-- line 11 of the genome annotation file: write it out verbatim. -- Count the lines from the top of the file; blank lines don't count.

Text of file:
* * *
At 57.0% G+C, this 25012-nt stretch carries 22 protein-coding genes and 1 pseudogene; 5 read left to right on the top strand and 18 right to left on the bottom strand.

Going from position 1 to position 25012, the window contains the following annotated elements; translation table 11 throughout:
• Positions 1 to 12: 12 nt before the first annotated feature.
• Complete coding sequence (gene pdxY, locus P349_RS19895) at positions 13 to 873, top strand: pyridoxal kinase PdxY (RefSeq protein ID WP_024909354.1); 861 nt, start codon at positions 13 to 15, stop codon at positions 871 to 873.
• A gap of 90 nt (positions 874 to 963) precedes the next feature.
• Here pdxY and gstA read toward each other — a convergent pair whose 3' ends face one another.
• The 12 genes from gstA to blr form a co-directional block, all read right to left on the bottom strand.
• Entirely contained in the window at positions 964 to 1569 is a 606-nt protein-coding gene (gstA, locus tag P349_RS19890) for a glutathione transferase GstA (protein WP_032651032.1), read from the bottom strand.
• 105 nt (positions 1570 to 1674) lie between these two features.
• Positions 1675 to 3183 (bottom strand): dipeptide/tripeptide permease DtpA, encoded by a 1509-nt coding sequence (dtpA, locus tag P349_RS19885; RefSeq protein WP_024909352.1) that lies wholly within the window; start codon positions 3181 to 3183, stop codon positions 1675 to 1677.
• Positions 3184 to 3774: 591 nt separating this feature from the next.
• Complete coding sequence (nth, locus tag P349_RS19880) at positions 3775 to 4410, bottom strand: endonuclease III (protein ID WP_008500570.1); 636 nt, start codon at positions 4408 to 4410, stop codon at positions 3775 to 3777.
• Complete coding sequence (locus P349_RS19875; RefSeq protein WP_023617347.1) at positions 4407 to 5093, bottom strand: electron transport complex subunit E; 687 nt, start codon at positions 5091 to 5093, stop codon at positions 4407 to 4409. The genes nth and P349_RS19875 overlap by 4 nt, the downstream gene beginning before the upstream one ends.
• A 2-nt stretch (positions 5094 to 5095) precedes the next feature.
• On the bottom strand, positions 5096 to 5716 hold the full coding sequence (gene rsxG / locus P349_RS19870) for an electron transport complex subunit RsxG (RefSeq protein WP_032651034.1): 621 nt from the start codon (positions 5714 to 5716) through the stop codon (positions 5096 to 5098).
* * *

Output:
• Positions 3184 to 3774: 591 nt separating this feature from the next.